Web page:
Nevada governor vetoes Medicaid-for-all bill
LAS VEGAS _ There will be no Medicaid-for-all option in Nevada.
Gov. Brian Sandoval waited until the last day he could _ Friday _ to veto a measure that would have offered a state-sponsored health insurance option to all residents regardless of income. If he hadn't signed it or vetoed it by midnight, it would have become law.
If the Republican governor had signed it, Nevada would have become the first state to attempt a Medicaid-for-all approach to health insurance. It also would have placed Nevada among the ranks of states that are looking for ways to solidify health insurance options for populations that will be risk if Congress and President Donald Trump gut the Affordable Care Act.
In his veto message, Sandoval praised the sponsor of the bill for "creativity" in attempting to designs a health care option for the state's 2.9 million people, but he ultimately reasoned that there were too many unanswered questions about how the program would work.
He wrote that the legislation was "an undeveloped remedy to an undefined problem" _ and that it didn't get proper scrutiny before it was passed in a short time frame.
The bill's sponsor, Democratic Assemblyman Mike Sprinkle, acknowledged that the proposal it would have required a lot of work if it had become law. That's why he put an implementation date of January 2019 in the bill, he said.
The measure proposed selling a Medicaid-style insurance option on the Silver State Health Insurance Exchange. Called the Nevada Care Plan, it would have been sold alongside private insurance options. It would have operated within Medicaid, but it wouldn't be Medicaid, which has strict qualifications targeting low-income families.
There were worries among providers _ including the Nevada Hospital Association _ about the Nevada Care Plan reimbursing them at lower rates than the private insurance plans pay. There were also concerns _ also mentioned by the governor _ of the plan disrupting the current marketplace.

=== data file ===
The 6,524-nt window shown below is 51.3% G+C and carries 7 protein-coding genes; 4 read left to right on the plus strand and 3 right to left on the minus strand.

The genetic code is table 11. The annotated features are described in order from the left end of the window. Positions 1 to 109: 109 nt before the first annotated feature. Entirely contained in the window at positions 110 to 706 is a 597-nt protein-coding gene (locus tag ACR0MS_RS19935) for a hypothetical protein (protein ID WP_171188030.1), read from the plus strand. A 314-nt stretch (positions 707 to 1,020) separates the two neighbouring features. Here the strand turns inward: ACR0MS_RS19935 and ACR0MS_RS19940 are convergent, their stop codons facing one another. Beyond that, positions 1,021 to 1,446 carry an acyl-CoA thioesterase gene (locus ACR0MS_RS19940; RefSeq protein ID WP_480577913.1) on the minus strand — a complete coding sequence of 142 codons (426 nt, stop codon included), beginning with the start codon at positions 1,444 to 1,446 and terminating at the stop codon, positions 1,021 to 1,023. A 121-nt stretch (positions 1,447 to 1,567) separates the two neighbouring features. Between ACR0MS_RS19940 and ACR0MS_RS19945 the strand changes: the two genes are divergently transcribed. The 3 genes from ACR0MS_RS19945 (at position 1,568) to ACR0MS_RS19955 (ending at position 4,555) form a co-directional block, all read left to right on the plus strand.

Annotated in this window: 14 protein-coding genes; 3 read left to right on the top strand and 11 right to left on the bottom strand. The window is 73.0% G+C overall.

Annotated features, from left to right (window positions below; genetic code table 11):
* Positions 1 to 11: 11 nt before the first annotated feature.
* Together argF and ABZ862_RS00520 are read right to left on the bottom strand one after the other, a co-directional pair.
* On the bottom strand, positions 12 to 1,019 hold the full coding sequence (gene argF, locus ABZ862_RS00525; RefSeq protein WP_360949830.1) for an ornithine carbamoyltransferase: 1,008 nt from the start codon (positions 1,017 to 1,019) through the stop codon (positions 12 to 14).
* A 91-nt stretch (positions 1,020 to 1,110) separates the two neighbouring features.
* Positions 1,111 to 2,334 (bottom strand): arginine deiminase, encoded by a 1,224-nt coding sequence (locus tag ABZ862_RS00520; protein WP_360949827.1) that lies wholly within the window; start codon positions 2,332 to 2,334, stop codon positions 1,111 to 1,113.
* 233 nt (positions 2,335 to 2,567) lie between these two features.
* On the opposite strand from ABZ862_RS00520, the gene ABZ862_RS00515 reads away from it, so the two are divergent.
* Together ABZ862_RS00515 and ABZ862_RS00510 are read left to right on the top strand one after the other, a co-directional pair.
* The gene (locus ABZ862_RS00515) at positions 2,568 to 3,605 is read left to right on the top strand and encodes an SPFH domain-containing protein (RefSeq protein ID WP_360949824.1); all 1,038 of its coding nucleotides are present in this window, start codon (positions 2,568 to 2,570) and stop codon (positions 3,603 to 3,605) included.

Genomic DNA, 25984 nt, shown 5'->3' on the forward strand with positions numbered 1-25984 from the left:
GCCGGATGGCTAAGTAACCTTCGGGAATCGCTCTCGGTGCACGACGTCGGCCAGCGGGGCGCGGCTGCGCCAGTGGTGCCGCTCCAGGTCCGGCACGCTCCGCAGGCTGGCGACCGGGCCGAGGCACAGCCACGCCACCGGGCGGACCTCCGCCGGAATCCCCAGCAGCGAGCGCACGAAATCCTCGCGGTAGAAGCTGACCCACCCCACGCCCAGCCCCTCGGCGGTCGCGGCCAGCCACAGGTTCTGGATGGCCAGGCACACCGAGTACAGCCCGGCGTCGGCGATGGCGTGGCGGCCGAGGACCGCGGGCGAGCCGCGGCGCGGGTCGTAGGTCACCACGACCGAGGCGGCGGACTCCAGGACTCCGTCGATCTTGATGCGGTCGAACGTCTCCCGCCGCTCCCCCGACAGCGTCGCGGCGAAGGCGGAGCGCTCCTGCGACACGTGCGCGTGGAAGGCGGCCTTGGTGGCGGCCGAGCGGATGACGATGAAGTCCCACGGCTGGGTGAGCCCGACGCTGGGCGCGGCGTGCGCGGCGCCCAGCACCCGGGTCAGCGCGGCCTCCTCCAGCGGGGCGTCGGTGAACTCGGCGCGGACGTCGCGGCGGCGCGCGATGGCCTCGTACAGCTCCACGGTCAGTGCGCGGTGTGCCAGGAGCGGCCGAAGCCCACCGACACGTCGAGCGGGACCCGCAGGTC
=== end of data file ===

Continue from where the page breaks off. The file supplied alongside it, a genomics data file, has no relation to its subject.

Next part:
The legislation also faced a significant hurdle in that there would be no way for the Nevada Care Plan to be sold on the Silver State Health Insurance Exchange. The plan would also have needed permission from the federal government for consumers to use federal income tax credits to purchase it.
Sprinkle had said part of his reason for proposing the legislation was related to the uncertainty in Washington about the fate of the Affordable Care Act, which congressional Republicans and Trump have sought to repeal.
The House of Representatives successfully passed a bill to replace the health care law, but Senate Republicans are preparing their own plan to do away with President Barack Obama's signature achievement.
One of the chief worries for states like Nevada centers on what will happen to people who obtained health coverage under the expansion of Medicaid in the Affordable Care Act. Medicaid is a federal-state program that helps pay for health care for needy, elderly, blind and otherwise disabled people, and for low-income families with children.
Sandoval was one of the few Republican governors to accept the current law's Medicaid expansion, and Sprinkle thought his bill might have a chance to get the governor's signature given Sandoval's opposition to congressional moves to repeal Medicaid expansion.
In his message, the governor said the proposal "does not end the conversation about potential coverage gaps or possible solutions, including Medicaid-like solutions."
Nevada has about 600,000 people using Medicaid and the Medicaid expansion. About 11 percent of Nevada residents remain without any health care coverage.
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